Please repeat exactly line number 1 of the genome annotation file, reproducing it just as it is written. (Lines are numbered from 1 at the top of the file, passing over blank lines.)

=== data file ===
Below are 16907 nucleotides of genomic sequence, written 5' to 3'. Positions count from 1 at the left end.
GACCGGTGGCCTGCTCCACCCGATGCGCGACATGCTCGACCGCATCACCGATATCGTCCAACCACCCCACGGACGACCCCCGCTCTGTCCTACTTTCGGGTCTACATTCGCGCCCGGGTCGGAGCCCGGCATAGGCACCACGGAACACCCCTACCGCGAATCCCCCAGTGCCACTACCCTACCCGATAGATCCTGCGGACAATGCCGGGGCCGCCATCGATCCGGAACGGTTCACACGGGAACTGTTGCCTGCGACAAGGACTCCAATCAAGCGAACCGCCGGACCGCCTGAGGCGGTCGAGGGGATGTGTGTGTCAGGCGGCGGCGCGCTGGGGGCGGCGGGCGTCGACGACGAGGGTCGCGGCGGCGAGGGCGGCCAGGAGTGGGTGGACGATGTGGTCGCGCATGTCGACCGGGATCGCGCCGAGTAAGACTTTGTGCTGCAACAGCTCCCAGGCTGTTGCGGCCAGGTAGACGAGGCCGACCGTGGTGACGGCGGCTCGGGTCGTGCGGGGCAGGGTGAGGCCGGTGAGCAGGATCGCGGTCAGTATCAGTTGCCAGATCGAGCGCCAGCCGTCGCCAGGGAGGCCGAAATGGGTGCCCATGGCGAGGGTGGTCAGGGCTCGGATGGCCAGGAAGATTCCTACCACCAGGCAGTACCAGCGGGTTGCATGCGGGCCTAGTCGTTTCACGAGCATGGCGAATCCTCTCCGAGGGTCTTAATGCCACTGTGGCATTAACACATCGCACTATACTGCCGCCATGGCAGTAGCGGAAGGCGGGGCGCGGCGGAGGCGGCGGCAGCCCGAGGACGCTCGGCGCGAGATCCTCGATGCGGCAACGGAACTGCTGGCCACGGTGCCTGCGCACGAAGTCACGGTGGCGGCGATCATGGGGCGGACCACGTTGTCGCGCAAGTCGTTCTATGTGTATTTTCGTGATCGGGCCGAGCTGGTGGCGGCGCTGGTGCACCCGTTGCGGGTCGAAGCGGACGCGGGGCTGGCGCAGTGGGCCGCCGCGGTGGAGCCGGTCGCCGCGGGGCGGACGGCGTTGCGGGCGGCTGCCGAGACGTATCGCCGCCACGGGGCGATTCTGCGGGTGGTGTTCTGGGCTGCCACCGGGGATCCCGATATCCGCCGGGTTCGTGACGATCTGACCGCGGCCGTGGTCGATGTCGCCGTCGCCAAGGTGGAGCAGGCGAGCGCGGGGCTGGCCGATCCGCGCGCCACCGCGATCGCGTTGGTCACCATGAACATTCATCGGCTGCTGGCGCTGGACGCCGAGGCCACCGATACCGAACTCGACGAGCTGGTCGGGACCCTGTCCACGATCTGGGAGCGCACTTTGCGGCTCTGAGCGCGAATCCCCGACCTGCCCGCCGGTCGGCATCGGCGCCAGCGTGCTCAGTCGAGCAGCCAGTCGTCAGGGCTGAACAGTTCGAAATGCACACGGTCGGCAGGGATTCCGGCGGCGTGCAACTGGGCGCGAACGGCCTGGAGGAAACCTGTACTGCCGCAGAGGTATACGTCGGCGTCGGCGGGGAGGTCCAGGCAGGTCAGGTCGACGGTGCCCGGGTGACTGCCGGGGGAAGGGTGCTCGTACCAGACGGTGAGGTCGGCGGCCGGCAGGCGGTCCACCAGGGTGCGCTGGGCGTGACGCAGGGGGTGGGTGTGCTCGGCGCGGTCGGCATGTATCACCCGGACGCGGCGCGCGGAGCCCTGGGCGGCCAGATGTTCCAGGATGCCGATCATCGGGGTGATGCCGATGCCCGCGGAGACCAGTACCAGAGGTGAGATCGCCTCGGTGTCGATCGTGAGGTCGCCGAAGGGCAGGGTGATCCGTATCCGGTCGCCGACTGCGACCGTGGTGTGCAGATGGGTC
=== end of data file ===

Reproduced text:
Below are 16907 nucleotides of genomic sequence, written 5' to 3'. Positions count from 1 at the left end.